I am a visual artist. I was trained as a printmaker and worked with etching, screenprinting and lithography. My introduction to sound came during the early 1980s at my college radio station, when I was in grad school. There, I did all manner of foolishness, as well as host a weekly jazz show. I got a chance to do interviews, edit tape, record, engineer and produce. I started to mess with radio theater and performance art as sound. When I finally left the station I had already developed an aesthetic and an approach.
Luckily for me, I became aware of grants and fellowships available for Audio Art, Radio Art, Performance Art and Sound. I applied for these funds on numerous occasions and they have partially subsidized my studio over the years. I have received NEA grants in Radio, as well as fellowships from the Pennsylvania Radio Theater, Pennsylvania Council on the Arts, Funding Exchange, Pew Fellowships in the Arts and others. Unfortunately, we are long past the heyday of Arts funding for individuals. After the culture wars of the 1990s, the NEA [National Endowment for the Arts] scrapped the direct funding of individual artists. Many other funders followed suit, leaving significantly fewer direct funding opportunities for artists. However, each year millions of dollars are allocated and distributed to institutions and individuals to support and encourage the presentation, creation and preservation of the Arts in the United States. Until the political winds change, somebody is going to get some of that money. Why not me? Why not you?
There are primarily three types of funding available to artists: They are fellowships, residencies and project grants. A fellowship is an award given directly to an individual artist in support of their career-long commitment to their particular art form, their innovations and contributions to their art form or their particular artistic achievements or accomplishments. Fellowships can range from a small sum of $500 to an amazing $100,000 or more. Currently, almost every state arts council in the US provides some sort of individual artist fellowships and many are available to a number of various arts disciplines.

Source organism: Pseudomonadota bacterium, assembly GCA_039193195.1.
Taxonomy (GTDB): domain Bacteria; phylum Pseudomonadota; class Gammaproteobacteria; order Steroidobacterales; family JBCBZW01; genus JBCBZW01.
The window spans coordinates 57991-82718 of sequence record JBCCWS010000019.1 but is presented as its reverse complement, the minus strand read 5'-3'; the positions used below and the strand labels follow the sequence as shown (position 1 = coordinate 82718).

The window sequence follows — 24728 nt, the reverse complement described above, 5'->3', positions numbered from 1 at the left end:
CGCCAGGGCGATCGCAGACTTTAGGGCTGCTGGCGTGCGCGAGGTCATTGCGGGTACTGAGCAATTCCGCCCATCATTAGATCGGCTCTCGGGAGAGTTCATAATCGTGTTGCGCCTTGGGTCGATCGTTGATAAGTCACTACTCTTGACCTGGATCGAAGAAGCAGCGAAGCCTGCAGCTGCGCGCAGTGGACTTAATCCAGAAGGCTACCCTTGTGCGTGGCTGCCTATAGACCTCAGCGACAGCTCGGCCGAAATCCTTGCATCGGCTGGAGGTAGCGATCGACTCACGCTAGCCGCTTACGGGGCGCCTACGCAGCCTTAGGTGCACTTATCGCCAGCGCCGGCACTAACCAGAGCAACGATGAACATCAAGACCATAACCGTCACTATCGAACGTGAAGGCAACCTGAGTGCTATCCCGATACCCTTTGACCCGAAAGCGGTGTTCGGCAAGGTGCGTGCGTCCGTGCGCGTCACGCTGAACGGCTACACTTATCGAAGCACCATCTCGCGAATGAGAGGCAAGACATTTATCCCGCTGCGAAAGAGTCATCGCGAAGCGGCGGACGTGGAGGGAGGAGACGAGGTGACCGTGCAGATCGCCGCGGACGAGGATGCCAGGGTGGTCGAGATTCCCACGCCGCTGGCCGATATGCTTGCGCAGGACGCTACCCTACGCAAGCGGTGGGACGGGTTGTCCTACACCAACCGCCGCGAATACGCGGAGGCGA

Residencies are opportunities in which an artist is provided with space, lodging and time to develop a particular work or series of works. There are usually two types of residences. The first involves an artists' stay at a school, community center or other public space where they conduct workshops and master classes for participants and are also expected to spend significant time working on their own work. Usually the artist receives a stipend to compensate them for the time of their stay. Sometimes the artist receives no monetary award.
The other form of residency is more like a retreat and involves an artist being provided with space, supplies, accommodations and a specific time period to spend time at their work. These types of residencies are usually set in a more secluded or remote location, providing artists with little distraction and an opportunity to share important time with other like-minded or similarly- talented artists.